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HealthInfo Canterbury

Skin cancer checks for immune-suppressed people

Skin Cancer ChecksAs well as preventing infections, your body's immune system helps prevent skin cancers. When your immune system has been suppressed by medications, more skin cancers can grow. They can also grow faster and are more likely to spread around your body than in non-immune-suppressed people.

Local research has shown that organ transplant recipients are likely to get a skin cancer within eight years of their transplant. From then on, they're likely to get a new skin cancer or two each year. Anyone receiving an organ transplant should have a skin check by a dermatologist, then regular skin checks by either their GP or a specialist.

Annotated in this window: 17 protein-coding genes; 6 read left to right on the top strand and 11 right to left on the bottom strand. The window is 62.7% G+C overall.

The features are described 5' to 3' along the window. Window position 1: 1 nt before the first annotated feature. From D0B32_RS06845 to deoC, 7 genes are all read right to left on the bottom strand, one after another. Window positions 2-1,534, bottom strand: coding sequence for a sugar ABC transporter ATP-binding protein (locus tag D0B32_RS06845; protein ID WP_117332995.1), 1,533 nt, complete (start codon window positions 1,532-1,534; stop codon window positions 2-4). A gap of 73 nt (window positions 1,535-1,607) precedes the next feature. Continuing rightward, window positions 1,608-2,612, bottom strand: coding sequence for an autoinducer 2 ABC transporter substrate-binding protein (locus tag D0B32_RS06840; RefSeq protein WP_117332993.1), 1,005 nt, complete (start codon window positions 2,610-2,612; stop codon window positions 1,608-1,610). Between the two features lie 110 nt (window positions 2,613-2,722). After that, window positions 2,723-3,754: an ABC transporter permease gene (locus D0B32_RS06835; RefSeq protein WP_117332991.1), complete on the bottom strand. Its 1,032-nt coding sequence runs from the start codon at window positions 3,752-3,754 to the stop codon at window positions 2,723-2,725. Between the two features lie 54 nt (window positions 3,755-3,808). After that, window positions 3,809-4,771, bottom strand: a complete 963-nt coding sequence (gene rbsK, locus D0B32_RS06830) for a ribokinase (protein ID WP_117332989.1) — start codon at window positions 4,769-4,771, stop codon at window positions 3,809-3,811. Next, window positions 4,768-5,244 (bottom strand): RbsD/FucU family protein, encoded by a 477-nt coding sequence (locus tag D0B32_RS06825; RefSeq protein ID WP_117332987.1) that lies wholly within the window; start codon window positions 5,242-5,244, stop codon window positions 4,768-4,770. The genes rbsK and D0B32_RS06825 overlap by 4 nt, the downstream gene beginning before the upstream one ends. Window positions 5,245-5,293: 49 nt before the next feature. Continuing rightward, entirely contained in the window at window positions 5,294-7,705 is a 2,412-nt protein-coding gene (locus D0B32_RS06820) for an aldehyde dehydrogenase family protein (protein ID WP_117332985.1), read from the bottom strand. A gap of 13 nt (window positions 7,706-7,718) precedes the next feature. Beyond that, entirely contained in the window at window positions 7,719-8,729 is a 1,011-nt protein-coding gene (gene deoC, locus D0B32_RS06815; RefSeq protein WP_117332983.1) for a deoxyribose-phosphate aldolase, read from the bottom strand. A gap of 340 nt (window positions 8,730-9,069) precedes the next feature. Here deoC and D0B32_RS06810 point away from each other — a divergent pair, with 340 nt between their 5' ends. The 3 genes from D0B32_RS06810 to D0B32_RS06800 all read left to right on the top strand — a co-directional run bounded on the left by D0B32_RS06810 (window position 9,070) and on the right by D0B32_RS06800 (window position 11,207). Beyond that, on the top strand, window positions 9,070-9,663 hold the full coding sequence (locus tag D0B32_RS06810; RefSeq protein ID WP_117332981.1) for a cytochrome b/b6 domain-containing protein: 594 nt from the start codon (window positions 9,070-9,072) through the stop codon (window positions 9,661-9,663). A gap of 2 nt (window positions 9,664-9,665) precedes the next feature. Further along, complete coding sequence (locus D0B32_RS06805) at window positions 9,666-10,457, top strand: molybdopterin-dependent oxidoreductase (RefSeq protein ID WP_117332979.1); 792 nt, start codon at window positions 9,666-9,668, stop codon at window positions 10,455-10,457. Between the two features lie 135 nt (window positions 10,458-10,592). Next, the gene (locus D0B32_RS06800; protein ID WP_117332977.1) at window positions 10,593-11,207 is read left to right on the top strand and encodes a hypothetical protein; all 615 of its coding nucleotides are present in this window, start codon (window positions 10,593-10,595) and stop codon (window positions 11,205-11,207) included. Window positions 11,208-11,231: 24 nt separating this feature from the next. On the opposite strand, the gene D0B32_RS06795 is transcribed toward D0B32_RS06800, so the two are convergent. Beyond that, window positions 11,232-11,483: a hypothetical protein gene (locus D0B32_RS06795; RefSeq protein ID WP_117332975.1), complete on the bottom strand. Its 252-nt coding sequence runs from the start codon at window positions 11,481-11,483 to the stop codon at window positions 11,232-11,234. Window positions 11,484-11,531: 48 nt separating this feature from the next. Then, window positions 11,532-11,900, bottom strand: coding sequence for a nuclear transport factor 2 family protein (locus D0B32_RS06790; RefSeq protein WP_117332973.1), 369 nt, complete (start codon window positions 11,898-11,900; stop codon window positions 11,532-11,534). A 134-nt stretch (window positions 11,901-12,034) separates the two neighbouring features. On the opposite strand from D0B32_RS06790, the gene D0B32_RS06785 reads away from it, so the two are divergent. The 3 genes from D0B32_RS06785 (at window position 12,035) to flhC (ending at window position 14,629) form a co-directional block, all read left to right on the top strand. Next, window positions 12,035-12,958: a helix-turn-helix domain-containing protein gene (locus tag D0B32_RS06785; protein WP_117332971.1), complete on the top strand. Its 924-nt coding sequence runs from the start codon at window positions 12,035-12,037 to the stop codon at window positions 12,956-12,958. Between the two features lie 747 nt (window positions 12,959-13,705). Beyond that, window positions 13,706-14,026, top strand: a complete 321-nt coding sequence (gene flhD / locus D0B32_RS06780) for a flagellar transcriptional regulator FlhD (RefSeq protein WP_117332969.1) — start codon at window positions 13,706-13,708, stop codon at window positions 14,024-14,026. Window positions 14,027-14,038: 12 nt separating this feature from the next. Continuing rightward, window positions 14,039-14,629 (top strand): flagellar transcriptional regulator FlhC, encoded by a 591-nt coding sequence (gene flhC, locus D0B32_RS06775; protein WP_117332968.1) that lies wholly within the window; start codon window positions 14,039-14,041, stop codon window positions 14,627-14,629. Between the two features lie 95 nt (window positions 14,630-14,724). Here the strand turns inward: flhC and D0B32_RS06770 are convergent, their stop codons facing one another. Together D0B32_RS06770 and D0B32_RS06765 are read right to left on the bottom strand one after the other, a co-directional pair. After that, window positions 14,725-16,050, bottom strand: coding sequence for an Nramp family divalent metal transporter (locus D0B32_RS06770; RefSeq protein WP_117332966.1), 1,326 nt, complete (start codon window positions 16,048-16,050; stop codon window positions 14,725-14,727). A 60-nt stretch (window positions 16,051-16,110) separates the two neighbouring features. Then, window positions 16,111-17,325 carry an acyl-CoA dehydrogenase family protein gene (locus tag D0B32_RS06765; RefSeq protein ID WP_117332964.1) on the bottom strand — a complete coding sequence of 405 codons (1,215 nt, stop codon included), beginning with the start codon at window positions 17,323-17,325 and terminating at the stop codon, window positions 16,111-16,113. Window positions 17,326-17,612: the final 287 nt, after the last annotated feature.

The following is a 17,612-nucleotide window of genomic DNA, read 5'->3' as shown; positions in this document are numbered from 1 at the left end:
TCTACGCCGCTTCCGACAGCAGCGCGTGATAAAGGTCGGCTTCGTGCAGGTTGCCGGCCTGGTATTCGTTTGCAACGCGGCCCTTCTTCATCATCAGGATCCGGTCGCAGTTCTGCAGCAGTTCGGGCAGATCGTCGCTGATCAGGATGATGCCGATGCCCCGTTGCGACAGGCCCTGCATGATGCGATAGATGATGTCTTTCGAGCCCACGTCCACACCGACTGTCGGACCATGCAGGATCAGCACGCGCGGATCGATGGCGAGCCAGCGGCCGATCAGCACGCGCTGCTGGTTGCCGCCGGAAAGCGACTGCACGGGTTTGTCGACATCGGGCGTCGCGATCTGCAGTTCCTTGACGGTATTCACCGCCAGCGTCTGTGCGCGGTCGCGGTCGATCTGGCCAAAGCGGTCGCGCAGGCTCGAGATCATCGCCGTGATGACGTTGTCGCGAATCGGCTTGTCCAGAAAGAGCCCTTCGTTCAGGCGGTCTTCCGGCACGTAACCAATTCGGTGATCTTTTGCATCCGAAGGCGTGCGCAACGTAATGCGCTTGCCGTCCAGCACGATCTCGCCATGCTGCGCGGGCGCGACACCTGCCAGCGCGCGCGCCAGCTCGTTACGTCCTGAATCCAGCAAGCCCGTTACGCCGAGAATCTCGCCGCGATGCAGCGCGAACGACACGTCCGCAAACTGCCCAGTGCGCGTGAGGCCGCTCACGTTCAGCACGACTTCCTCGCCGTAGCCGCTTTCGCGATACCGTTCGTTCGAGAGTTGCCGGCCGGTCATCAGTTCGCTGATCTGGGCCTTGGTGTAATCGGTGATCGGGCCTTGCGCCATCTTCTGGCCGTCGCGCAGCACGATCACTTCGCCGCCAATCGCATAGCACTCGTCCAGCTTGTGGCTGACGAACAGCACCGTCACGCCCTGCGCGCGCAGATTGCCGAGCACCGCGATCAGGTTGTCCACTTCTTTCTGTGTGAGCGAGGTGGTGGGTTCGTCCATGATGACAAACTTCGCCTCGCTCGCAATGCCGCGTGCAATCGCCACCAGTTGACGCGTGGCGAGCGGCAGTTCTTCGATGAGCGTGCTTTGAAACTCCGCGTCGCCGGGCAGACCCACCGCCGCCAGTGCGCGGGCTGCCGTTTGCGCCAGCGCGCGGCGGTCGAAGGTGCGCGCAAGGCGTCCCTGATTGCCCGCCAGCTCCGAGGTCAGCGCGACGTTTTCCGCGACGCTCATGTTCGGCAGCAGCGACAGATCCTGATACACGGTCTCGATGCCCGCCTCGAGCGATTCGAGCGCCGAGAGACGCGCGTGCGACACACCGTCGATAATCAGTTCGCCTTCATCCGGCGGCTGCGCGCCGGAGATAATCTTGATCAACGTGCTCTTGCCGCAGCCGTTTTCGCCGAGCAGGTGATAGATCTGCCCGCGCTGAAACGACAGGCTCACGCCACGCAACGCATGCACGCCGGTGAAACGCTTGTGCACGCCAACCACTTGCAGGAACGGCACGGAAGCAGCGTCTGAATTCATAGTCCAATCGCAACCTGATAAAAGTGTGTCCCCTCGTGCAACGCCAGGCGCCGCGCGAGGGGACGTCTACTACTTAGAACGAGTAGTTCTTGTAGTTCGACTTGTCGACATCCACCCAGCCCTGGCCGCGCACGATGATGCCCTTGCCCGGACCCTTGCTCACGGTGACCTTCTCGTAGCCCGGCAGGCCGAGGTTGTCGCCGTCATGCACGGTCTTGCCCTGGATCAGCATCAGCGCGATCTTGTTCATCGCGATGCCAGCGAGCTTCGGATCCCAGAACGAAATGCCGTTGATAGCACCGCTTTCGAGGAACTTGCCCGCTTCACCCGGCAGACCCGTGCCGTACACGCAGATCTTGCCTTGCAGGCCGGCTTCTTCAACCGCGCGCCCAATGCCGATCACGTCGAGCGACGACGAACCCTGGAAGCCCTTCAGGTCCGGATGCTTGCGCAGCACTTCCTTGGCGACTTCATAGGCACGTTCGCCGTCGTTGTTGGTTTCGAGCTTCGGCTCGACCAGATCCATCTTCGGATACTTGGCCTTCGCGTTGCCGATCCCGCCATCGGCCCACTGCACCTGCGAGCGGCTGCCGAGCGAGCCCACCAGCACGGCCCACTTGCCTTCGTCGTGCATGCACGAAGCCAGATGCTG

You can reduce the chances of developing skin cancer in the future by limiting harmful sun exposure. You can reduce the chances of skin cancer causing problems by detecting it early and having it removed before it spreads.

Managing skin checks

Treating skin lesions

If you develop a skin lesion, it should be removed within four weeks. Phone Minor Surgery at Burwood Hospital on (03) 387‑1327 if you haven't received an appointment within three weeks.

If you get serious skin cancers, your immune-suppressant drugs may be reviewed.

Written by Plastic Surgery Department, Christchurch Hospital. Adapted by HealthInfo clinical advisers, Last reviewed April 2018.

Sources

See also:

Immunosuppression

Page reference: 87517

Review key: HISUS-87517